Oil prices have surged to fresh record highs again after a surprise drop in US petrol stocks added to worries about a gathering storm in the Caribbean.
Tropical storms can disrupt supplies to US refineries
Tropical Storm Katrina could threaten oil production in the Gulf of Mexico, analysts warned, while a 2% slump in US supplies signalled a thirsty market.
US light crude closed at a new high of $67.40 a barrel, up $1.69 on the day, topping the previous high of $67.10.
Meanwhile, in London, Brent crude closed up $1.36 to $66.01 on Wednesday.
News that Iran's parliament had rejected the new president's choice of oil minister also spooked markets, analysts said.
This drew an unwelcome question mark over oil policy in the Opec cartel's second-biggest producer.
Oil traders fear if Katrina gets out of hand there could be a repeat of the months-long disruption to oil and gas production last year in the Gulf of Mexico which was triggered by Hurricane Ivan.
The peak period of hurricanes in the region is usually from August to September so traders are on tenterhooks.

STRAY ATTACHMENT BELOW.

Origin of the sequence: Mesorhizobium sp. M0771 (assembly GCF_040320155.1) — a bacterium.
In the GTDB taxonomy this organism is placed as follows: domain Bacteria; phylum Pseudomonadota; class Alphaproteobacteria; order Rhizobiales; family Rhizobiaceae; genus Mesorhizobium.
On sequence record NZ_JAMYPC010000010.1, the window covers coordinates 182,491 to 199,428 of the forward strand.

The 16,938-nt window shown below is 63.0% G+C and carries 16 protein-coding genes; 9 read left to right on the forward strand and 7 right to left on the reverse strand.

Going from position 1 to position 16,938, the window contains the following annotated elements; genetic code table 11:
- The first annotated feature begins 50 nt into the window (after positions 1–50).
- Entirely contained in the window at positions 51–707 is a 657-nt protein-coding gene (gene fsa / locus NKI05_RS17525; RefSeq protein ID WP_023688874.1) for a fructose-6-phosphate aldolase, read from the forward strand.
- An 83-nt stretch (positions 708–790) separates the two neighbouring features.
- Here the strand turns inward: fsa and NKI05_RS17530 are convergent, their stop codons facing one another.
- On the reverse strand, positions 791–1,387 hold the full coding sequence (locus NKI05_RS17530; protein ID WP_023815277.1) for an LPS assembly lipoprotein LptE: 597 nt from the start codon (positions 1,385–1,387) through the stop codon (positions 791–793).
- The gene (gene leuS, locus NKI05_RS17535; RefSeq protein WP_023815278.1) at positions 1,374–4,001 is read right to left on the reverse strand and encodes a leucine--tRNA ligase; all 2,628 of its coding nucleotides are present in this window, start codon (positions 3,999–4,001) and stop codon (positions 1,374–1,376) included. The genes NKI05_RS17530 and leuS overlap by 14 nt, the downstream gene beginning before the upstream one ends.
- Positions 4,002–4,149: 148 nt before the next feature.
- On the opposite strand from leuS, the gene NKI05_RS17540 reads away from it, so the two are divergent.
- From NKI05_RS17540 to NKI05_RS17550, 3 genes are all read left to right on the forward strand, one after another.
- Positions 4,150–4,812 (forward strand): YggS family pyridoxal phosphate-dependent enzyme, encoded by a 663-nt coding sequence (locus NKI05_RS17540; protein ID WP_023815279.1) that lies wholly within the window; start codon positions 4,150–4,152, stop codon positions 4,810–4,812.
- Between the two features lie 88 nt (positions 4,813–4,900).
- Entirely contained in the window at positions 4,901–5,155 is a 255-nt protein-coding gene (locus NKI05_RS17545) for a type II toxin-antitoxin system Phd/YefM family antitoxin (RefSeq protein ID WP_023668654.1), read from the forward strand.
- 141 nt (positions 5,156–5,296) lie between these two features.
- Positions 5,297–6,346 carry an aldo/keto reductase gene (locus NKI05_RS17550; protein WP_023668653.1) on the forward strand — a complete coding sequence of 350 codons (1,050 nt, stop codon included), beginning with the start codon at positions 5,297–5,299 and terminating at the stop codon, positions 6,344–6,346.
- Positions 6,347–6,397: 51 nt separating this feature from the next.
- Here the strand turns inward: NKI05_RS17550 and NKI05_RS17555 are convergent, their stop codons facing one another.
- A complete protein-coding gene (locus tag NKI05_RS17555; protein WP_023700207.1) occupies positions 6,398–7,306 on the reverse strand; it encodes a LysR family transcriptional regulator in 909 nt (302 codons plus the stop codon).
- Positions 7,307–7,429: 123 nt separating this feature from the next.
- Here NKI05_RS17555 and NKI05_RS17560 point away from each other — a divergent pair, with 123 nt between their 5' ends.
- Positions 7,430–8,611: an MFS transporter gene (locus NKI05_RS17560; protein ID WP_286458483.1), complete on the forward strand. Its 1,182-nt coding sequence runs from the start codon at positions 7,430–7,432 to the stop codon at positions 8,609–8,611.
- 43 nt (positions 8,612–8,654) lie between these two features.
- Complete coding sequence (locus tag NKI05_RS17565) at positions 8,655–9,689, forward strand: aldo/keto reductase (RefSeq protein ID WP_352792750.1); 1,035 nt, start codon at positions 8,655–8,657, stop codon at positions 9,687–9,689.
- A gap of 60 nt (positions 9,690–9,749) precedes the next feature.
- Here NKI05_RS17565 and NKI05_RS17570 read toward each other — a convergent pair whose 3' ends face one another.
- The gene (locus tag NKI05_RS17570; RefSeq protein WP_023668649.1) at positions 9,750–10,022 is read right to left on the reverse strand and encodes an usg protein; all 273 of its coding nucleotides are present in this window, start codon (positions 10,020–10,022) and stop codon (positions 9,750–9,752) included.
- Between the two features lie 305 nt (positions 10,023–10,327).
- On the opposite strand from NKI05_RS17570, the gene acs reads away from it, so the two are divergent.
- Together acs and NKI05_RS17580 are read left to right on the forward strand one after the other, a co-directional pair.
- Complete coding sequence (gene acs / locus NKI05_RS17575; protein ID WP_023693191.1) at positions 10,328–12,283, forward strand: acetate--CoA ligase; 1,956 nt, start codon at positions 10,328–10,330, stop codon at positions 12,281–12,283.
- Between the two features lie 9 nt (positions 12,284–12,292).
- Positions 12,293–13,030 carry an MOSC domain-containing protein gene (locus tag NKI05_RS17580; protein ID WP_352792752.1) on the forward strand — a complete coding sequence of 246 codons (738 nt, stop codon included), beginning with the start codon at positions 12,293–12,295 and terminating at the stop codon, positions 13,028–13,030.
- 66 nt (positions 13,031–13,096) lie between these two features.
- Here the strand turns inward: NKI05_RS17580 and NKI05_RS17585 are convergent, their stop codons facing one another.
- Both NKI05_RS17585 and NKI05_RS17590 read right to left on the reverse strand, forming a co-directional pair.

"The fear of a replication of that is going to keep the market on its toes and we could easily test $70 a barrel," said Marshall Steeves, analyst at Refco Group.
In its weekly petroleum supply report, the US Energy Department said domestic stocks of gasoline fell by 3.2 million barrels last week to 194.9 million barrels.
However, other traders said supplies of oil, natural gas, petrol and other products were adequate for this time of year.
The ongoing rally in oil prices was more a reflection of fears about unexpected disruptions in supplies at a time when demand is strong, they explained.
"A lot of this is 'just in case' buying," said oil broker Mike Fitzpatrick at Fimat USA.